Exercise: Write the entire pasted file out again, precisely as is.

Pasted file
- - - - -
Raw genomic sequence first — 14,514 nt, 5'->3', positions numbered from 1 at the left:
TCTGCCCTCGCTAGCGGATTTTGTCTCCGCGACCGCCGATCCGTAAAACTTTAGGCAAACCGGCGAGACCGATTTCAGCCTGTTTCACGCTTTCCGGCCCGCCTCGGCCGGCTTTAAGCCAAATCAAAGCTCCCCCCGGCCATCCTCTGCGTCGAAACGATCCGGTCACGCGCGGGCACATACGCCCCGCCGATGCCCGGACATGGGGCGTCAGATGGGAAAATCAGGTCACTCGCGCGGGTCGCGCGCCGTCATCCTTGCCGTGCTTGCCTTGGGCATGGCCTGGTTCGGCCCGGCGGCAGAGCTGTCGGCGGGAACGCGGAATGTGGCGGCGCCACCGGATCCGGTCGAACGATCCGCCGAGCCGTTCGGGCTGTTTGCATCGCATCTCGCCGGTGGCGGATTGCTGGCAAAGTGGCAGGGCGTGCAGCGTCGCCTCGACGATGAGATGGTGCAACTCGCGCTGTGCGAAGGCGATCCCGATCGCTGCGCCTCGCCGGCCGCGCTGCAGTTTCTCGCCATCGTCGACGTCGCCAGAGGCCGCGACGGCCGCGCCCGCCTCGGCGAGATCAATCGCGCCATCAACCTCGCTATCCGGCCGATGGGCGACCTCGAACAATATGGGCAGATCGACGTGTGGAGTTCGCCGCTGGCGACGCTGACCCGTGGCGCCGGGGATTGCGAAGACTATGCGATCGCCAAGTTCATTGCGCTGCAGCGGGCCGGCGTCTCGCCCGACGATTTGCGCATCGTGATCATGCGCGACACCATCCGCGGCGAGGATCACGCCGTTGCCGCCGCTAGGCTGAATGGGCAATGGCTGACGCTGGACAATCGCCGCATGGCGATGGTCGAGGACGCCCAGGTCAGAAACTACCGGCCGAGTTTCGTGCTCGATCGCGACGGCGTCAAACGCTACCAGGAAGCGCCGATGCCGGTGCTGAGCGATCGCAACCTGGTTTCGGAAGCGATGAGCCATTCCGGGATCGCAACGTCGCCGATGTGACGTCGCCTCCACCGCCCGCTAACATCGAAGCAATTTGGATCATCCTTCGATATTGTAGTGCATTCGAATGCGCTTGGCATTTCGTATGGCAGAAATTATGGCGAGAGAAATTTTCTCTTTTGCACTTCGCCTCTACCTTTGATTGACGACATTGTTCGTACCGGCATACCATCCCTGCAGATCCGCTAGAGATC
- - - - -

Raw genomic sequence first — 14,514 nt, 5'->3', positions numbered from 1 at the left:
TCTGCCCTCGCTAGCGGATTTTGTCTCCGCGACCGCCGATCCGTAAAACTTTAGGCAAACCGGCGAGACCGATTTCAGCCTGTTTCACGCTTTCCGGCCCGCCTCGGCCGGCTTTAAGCCAAATCAAAGCTCCCCCCGGCCATCCTCTGCGTCGAAACGATCCGGTCACGCGCGGGCACATACGCCCCGCCGATGCCCGGACATGGGGCGTCAGATGGGAAAATCAGGTCACTCGCGCGGGTCGCGCGCCGTCATCCTTGCCGTGCTTGCCTTGGGCATGGCCTGGTTCGGCCCGGCGGCAGAGCTGTCGGCGGGAACGCGGAATGTGGCGGCGCCACCGGATCCGGTCGAACGATCCGCCGAGCCGTTCGGGCTGTTTGCATCGCATCTCGCCGGTGGCGGATTGCTGGCAAAGTGGCAGGGCGTGCAGCGTCGCCTCGACGATGAGATGGTGCAACTCGCGCTGTGCGAAGGCGATCCCGATCGCTGCGCCTCGCCGGCCGCGCTGCAGTTTCTCGCCATCGTCGACGTCGCCAGAGGCCGCGACGGCCGCGCCCGCCTCGGCGAGATCAATCGCGCCATCAACCTCGCTATCCGGCCGATGGGCGACCTCGAACAATATGGGCAGATCGACGTGTGGAGTTCGCCGCTGGCGACGCTGACCCGTGGCGCCGGGGATTGCGAAGACTATGCGATCGCCAAGTTCATTGCGCTGCAGCGGGCCGGCGTCTCGCCCGACGATTTGCGCATCGTGATCATGCGCGACACCATCCGCGGCGAGGATCACGCCGTTGCCGCCGCTAGGCTGAATGGGCAATGGCTGACGCTGGACAATCGCCGCATGGCGATGGTCGAGGACGCCCAGGTCAGAAACTACCGGCCGAGTTTCGTGCTCGATCGCGACGGCGTCAAACGCTACCAGGAAGCGCCGATGCCGGTGCTGAGCGATCGCAACCTGGTTTCGGAAGCGATGAGCCATTCCGGGATCGCAACGTCGCCGATGTGACGTCGCCTCCACCGCCCGCTAACATCGAAGCAATTTGGATCATCCTTCGATATTGTAGTGCATTCGAATGCGCTTGGCATTTCGTATGGCAGAAATTATGGCGAGAGAAATTTTCTCTTTTGCACTTCGCCTCTACCTTTGATTGACGACATTGTTCGTACCGGCATACCATCCCTGCAGATCCGCTAGAGATC